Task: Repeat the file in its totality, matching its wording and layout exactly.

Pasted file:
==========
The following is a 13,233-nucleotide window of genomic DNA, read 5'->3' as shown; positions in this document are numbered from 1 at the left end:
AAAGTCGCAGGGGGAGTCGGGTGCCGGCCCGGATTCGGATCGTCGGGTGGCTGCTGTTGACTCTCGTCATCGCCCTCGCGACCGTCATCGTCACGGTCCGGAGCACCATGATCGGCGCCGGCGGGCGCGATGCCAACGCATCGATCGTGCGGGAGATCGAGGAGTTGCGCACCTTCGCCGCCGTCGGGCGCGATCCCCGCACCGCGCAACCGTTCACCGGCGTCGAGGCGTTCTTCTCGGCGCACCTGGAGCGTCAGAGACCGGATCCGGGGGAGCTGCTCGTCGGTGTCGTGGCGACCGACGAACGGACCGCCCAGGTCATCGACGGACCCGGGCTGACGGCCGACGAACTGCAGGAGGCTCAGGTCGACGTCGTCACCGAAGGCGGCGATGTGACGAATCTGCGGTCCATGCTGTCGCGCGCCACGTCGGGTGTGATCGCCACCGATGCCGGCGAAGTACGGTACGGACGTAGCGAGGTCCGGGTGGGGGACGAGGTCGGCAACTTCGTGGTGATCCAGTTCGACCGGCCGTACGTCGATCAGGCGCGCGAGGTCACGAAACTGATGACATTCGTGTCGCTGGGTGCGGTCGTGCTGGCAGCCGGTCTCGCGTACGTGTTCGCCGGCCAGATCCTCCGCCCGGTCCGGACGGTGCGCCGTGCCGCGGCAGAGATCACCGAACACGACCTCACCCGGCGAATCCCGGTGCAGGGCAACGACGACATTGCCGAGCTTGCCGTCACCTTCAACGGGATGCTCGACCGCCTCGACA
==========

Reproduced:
The following is a 13,233-nucleotide window of genomic DNA, read 5'->3' as shown; positions in this document are numbered from 1 at the left end:
AAAGTCGCAGGGGGAGTCGGGTGCCGGCCCGGATTCGGATCGTCGGGTGGCTGCTGTTGACTCTCGTCATCGCCCTCGCGACCGTCATCGTCACGGTCCGGAGCACCATGATCGGCGCCGGCGGGCGCGATGCCAACGCATCGATCGTGCGGGAGATCGAGGAGTTGCGCACCTTCGCCGCCGTCGGGCGCGATCCCCGCACCGCGCAACCGTTCACCGGCGTCGAGGCGTTCTTCTCGGCGCACCTGGAGCGTCAGAGACCGGATCCGGGGGAGCTGCTCGTCGGTGTCGTGGCGACCGACGAACGGACCGCCCAGGTCATCGACGGACCCGGGCTGACGGCCGACGAACTGCAGGAGGCTCAGGTCGACGTCGTCACCGAAGGCGGCGATGTGACGAATCTGCGGTCCATGCTGTCGCGCGCCACGTCGGGTGTGATCGCCACCGATGCCGGCGAAGTACGGTACGGACGTAGCGAGGTCCGGGTGGGGGACGAGGTCGGCAACTTCGTGGTGATCCAGTTCGACCGGCCGTACGTCGATCAGGCGCGCGAGGTCACGAAACTGATGACATTCGTGTCGCTGGGTGCGGTCGTGCTGGCAGCCGGTCTCGCGTACGTGTTCGCCGGCCAGATCCTCCGCCCGGTCCGGACGGTGCGCCGTGCCGCGGCAGAGATCACCGAACACGACCTCACCCGGCGAATCCCGGTGCAGGGCAACGACGACATTGCCGAGCTTGCCGTCACCTTCAACGGGATGCTCGACCGCCTCGACA